Threats/Control Methods - Regional
This species is vulnerable to many threats. The quality of the alpine forests in which it depends upon for breeding is declining due to weed infestations, severe bush fires, drought and land clearing. Predation by feral animals also poses a threat. Breeding success is limited by the long-term nature of partnerships and territories, as breeding will end if one partner dies or if the territory is destroyed. Honeyeaters may contribute to spreading weeds throughout native forests if native flowering species are not available to eat.
Threats/Control Methods - Local
Any birds leaving the ANBG and heading for the suburbs are instantly under threat of predation by local Cats (Felis catus).
Gardeners is suburbs where any honeyeaters are likely to visit can replace introduced plant species with flowering natives such as grevilleas, as this will encourage birds into the suburbs without the risk of spreading weeds into surrounding bushland. Cat owners can prevent predation by providing a stimulating indoor environment and an outdoor cat enclosure for their pets.
Crescent Honeyeater, Chinawing, Egypt, Horseshoe Honeyeater
The Crescent Honeyeater is 15-16 cm in size with a typical honeyeater downward curved beak and a long, slender body. The male's head and back is a dark grey colour, with bright yellow patches through the wings and tail. The underparts are light grey and streaked, and a thick dark band (crescent) reaches across each side of the breast, with a white line underneath. Eyes are dark red with a white brow. The female is similarly patterned and is pale brown-grey with smaller and duller yellow patches. Young birds are dull and lack the crescent band across the breast.
Call and visual identification.
A loud 'tee-chiep', a high, musical 'tcheip-tcheip', or a rapid 'chip-chip-chip' alarm.
Both the New Holland Honeyeater (Phylidonyris novauhollandiae) and the Yellow-faced Honeyeater (Lichenostomus chrysops ) are of similar size, shape and colouring. However, the New Holland species is blacker with a white eye and the Yellow-faced species is so named for its distinct yellow face and blue-grey eye.
This species is only found in the very southern regions of eastern Australia, from Sydney, south across to Adelaide and throughout TAS and surrounding islands. Locally, Crescent Honeyeaters inhabit the ranges to the west of Canberra and have colonised the ANBG.
Country of Origin
Conservation (Pet/Pest) Status - Regional
Population numbers have fluctuated greatly over the past 25 years, however recently they appear to be in decline (COG).
Conservation (Pet/Pest) Status - National
Secure, not listed under the EPBC Act 1999.
Some birds were sighted at the ANBG and at CSIRO.
Associated vegetation community
The Crescent Honeyeater can be found in wet eucalypt forests and alpine woodlands, preferring areas with thick undergrowth. They are also found in some suburban areas with thick native flowering species.
In suburban areas, the Cresent Honeyeater depends upon a reliable source of water and thick flowering native bushes, especially grevillias. Areas without feral or domestic Cats (Felis catus).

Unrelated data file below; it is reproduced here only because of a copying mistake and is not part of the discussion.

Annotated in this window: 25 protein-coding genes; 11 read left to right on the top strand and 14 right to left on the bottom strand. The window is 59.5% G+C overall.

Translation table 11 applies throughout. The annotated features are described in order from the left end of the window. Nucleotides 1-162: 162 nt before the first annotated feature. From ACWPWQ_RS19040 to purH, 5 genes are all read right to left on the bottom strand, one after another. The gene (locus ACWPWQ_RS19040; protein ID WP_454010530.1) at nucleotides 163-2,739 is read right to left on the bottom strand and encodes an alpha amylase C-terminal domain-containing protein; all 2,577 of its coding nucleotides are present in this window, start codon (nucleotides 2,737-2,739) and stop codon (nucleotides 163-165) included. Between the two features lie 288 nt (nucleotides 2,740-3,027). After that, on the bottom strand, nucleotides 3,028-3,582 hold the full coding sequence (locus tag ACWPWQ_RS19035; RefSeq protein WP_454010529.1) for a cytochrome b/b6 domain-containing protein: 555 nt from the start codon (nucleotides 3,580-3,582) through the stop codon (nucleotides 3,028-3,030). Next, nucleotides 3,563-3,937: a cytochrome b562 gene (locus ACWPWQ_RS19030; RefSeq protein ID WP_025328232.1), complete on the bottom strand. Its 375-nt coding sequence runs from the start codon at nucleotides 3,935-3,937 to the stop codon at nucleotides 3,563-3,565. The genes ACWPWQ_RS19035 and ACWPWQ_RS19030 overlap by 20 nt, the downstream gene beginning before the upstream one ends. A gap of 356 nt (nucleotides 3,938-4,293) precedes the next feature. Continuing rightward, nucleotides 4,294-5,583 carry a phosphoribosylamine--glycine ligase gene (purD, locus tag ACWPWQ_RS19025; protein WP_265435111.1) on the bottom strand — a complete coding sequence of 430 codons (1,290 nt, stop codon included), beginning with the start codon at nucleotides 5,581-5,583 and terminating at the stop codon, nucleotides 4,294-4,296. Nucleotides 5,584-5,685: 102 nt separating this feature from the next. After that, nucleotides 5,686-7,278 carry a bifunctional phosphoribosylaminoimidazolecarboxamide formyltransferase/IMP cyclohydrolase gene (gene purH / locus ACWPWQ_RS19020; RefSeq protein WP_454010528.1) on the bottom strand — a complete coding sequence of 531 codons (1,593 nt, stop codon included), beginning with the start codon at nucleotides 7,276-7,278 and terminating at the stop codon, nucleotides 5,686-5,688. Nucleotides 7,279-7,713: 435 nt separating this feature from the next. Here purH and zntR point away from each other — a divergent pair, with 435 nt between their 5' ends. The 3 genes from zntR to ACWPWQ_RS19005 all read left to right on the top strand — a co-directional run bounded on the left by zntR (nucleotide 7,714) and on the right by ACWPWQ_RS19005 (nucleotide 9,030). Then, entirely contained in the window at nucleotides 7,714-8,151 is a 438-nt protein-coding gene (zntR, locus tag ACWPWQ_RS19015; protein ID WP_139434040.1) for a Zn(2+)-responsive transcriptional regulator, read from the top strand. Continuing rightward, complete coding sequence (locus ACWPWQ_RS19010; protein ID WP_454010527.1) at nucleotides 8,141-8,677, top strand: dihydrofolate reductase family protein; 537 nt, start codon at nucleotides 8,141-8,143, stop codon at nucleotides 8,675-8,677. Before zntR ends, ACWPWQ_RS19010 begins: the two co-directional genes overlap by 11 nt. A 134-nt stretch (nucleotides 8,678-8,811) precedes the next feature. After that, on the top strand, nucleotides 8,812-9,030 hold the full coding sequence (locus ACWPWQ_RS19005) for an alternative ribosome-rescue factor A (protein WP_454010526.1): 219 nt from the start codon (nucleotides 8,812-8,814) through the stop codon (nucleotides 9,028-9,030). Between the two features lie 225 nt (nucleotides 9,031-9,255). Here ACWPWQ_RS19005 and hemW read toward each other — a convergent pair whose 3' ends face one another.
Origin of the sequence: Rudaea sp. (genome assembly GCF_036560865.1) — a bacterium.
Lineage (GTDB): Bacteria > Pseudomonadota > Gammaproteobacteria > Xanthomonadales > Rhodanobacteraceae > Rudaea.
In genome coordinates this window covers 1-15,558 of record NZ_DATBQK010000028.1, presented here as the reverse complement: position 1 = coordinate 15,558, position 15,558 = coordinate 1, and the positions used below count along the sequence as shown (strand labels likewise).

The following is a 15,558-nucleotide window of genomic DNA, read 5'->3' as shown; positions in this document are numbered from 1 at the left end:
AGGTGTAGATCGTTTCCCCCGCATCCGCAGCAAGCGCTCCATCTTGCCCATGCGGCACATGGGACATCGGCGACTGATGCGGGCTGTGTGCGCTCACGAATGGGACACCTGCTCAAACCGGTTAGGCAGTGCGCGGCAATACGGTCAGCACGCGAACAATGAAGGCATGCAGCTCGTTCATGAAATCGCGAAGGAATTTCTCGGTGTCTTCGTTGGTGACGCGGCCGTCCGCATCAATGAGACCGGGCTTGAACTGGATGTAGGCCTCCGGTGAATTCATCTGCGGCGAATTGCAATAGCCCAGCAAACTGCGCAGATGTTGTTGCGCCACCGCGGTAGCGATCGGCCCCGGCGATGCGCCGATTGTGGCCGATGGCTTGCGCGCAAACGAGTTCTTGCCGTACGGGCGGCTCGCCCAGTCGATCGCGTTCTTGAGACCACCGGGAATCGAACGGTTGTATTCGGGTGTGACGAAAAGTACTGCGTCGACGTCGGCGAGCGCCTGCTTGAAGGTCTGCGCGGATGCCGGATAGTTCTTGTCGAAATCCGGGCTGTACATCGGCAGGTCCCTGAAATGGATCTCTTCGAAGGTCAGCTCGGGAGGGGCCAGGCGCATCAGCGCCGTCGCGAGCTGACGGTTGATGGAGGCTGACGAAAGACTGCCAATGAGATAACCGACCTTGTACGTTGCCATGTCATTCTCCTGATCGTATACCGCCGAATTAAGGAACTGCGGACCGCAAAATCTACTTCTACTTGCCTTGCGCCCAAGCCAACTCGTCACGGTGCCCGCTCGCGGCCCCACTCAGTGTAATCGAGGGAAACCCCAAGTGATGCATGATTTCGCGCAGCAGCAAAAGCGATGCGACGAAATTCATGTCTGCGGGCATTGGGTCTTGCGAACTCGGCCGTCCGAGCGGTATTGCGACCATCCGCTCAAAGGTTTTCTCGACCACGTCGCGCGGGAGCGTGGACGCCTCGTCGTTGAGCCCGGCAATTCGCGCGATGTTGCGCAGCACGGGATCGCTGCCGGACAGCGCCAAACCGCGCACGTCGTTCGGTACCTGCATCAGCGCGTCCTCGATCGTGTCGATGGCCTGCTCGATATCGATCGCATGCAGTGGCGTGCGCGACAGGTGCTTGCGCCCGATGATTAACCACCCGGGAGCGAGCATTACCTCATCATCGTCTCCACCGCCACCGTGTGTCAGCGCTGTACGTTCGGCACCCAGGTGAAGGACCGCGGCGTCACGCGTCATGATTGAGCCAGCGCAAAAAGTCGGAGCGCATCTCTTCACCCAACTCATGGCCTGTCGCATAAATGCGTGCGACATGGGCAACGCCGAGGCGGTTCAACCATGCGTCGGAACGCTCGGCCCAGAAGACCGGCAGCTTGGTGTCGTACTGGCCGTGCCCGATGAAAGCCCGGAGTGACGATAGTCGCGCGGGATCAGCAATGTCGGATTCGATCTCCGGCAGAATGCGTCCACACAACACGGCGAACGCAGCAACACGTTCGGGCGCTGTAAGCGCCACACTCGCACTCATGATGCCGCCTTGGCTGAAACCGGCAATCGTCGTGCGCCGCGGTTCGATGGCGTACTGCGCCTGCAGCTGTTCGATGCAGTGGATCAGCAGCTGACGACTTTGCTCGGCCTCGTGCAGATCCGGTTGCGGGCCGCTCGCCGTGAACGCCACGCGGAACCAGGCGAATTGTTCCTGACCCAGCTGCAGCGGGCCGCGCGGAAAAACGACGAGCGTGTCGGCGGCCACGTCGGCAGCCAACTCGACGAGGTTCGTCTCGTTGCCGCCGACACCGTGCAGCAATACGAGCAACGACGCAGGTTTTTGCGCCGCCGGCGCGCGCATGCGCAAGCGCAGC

This species does not have a defined breeding season, although most activity takes place between July and March. Breeding pairs form a life-long bond and maintain a breeding territory every year. They make a thick-walled nest of sticks, bark and grass in the thickest part of undergrowth, within two meters of the ground. 2-3 pink-brown eggs are laid and incubated by the female for 14 days. Both parents feed the young for up to a month after they hatch.
This is a very noisy and active species, however it is not as social as other honeyeaters and is typically seen alone or in very small groups. These birds migrate with altitude and travel down into Canberra over the colder months from higher surrounding ranges. Males are especially vocal during their breeding season. They can be seen foraging about vegetation in swift flight.
The Crescent Honeyeater forages actively for nectar, sweet sap, fruits and insects.
The low-lying nests of the Crescent Honeyeater leaves the birds and their young susceptible to predation any feral animals, however both domestic and feral Cats (Felis catus) are the most likely to hunt this species.
Breeding pairs are together for life and also defend the same territory for breeding and feeding every year, often very close to where they themselves were born.
References - (reader suitability of references, P=Primary teachers, S=Secondary students, T=Tertiary students and researchers)
Books:Morcombe, M. 2000. Field Guide to Australian Birds. Steve Parish Publishing. Archerfield. Australia P, S, T
Schodde, R. and Tideman, S. (eds) 1990. Reader's Digest Complete Book of Australian Birds (2nd Edition). Reader's Digest Services Pty Ltd. Sydney. P, S, T
Veerman, P. 2003. Canberra Birds: A report on the first 21 years of the garden bird survey. Philip Veerman and Canberra Ornithologists Group. Canberra. S, T
Internet: Birds in Backyards. 2006. [online]. Available at:http://www.birdsinbackyards.net P, S, T
Canberra Ornithological Group (COG). 2004. Birds of Canberra Gardens. COG and the ACT Department of Urban Services. [online]. Available at:http://garden.canberrabirds.org.au/ P, S, T
Online Publications:Nix, H. and Cunningham, R. 2006. Birds of the Lower Sullivans Creek Catchment, Canberra ACT. Prepared for the Life in the Suburbs project using data from the Lower Sullivans Creek Catchment Ecological Survey (LSCCES). Australian National University. Canberra. [online]. Available at: http://www.lifeinthesuburbs.com.au/category.php?id=65 S, T